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Sunday, June 14, 2015

Christopher Lee Rule 5

Last week Christopher Lee passed away at 93.  It was sad, but his was a life well lived--both on and off the screen.

Christopher Lee and his wife Birgit Krøncke, they were married since 1961

 Mark Steyn did a great post about Lee and had this promotional still from his Dracula movie

Christopher Lee and Maude Adams

Rule 5 and FMJRA


  1. They say he hated doing the Drac flicks, but, cl;early, there were compensations.

  2. Found out something weird, but interesting - Christopher Lee was considered for the role of Dr No, partly on the strength of - get this - he was a cousin of Ian Fleming

    Which may partly explain how he did so much spec ops in WWII; the Brits' Old Boy Network, which often failed them in WWII, was heavily influenced by family connections.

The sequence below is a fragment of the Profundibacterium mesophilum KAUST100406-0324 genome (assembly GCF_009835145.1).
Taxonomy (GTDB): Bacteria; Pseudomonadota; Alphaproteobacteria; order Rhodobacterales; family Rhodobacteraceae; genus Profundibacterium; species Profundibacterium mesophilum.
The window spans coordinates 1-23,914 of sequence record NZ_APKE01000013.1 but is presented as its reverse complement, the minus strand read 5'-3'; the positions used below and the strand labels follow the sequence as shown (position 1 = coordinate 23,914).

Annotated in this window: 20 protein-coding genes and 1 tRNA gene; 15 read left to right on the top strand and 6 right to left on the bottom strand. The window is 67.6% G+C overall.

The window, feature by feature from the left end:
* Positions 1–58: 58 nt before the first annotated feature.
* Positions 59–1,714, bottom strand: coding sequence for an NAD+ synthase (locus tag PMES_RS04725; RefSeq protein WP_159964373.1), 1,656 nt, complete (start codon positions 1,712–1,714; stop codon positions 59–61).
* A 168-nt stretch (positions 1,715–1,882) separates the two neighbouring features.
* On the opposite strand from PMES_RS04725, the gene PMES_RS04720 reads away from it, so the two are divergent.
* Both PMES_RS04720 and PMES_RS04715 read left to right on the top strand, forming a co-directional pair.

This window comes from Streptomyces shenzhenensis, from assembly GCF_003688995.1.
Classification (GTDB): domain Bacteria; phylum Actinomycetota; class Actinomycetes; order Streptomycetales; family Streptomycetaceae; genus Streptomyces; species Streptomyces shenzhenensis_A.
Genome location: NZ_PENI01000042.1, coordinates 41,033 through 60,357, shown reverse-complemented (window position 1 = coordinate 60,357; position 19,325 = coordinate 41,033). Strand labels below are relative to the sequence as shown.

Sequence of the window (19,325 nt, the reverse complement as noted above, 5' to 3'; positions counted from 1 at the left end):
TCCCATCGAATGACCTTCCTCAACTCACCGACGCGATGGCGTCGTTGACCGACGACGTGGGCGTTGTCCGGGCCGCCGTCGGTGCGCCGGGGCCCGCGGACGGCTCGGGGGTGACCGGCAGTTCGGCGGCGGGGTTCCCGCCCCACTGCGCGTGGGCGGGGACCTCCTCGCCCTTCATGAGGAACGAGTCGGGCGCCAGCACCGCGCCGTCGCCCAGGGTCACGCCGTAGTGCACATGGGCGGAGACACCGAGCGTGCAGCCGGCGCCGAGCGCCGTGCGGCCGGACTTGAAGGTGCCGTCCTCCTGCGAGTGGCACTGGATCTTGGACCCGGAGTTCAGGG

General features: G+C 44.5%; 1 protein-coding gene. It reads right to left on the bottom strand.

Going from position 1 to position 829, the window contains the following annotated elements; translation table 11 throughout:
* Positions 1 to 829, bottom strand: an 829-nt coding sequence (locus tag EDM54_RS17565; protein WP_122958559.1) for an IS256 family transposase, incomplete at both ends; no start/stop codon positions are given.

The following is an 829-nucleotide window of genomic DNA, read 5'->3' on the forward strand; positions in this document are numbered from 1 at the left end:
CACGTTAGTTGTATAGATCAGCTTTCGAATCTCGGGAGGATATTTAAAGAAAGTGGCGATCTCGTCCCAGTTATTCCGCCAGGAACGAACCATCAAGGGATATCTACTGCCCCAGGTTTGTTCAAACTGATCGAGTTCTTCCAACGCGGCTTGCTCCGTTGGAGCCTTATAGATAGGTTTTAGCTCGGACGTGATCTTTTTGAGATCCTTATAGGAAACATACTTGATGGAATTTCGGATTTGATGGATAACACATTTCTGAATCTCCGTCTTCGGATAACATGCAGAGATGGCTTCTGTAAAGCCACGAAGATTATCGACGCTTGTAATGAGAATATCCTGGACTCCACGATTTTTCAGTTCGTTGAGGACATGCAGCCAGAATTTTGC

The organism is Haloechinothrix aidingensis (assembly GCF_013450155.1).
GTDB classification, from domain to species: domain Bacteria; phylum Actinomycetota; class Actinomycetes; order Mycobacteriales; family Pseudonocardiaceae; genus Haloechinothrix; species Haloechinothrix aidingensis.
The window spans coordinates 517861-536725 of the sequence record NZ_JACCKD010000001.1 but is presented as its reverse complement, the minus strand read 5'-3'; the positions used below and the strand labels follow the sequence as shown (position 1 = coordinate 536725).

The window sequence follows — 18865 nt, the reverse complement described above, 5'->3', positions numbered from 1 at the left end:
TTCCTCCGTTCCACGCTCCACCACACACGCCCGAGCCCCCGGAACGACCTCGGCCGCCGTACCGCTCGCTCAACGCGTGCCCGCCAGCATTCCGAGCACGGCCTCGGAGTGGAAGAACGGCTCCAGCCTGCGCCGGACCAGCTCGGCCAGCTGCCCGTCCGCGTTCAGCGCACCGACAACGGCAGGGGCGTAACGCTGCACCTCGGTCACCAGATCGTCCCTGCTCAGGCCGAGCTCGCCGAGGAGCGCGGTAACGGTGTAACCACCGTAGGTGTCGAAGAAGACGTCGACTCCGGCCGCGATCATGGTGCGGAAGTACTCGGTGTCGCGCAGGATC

1. Christopher Lee was involved in special operations for several reasons but none of them pertained to family connections; he initially joined the RAF to move away from his fathers line of work and joined their intelligence wing because of an optical issue which disqualified him from flying. It was the expertise he learnt here and his fluency in French, German, Italian and Spanish with proficiency in Swedish, Greek and Russian, combined with his vital role when paired with the Gurkhas that made him involved in special operations. Furthermore, the failure of the Old Boy Network is more of an issue in WWI when command was assumed by those who had family connections but little or no military experience, which was vastly different by WWII as the value of meritocracy within the military ranks had been established as a priority over social standing. Despite this many of the junior officer in the British Army during WWII were upper middle class or upper class which may have had an impact on the quality of command - however this is not emphasised by any prominent military historians or war studies professors I can recall.


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